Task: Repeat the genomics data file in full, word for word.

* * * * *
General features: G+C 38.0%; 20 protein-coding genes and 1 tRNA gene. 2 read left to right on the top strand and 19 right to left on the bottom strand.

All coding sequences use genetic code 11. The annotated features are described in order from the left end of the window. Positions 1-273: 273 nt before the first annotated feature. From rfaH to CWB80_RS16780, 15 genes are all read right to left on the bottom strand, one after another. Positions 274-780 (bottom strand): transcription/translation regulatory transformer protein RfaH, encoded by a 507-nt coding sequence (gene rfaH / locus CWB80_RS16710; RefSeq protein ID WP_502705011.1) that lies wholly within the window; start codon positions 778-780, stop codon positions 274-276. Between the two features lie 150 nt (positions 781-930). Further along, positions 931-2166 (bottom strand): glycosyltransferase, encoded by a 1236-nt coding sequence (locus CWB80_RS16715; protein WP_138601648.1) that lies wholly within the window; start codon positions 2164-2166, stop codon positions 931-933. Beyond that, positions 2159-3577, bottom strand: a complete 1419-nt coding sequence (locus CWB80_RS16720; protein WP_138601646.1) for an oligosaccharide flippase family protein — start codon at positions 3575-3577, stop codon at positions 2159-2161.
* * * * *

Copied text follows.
General features: G+C 38.0%; 20 protein-coding genes and 1 tRNA gene. 2 read left to right on the top strand and 19 right to left on the bottom strand.

All coding sequences use genetic code 11. The annotated features are described in order from the left end of the window. Positions 1-273: 273 nt before the first annotated feature. From rfaH to CWB80_RS16780, 15 genes are all read right to left on the bottom strand, one after another. Positions 274-780 (bottom strand): transcription/translation regulatory transformer protein RfaH, encoded by a 507-nt coding sequence (gene rfaH / locus CWB80_RS16710; RefSeq protein ID WP_502705011.1) that lies wholly within the window; start codon positions 778-780, stop codon positions 274-276. Between the two features lie 150 nt (positions 781-930). Further along, positions 931-2166 (bottom strand): glycosyltransferase, encoded by a 1236-nt coding sequence (locus CWB80_RS16715; protein WP_138601648.1) that lies wholly within the window; start codon positions 2164-2166, stop codon positions 931-933. Beyond that, positions 2159-3577, bottom strand: a complete 1419-nt coding sequence (locus CWB80_RS16720; protein WP_138601646.1) for an oligosaccharide flippase family protein — start codon at positions 3575-3577, stop codon at positions 2159-2161.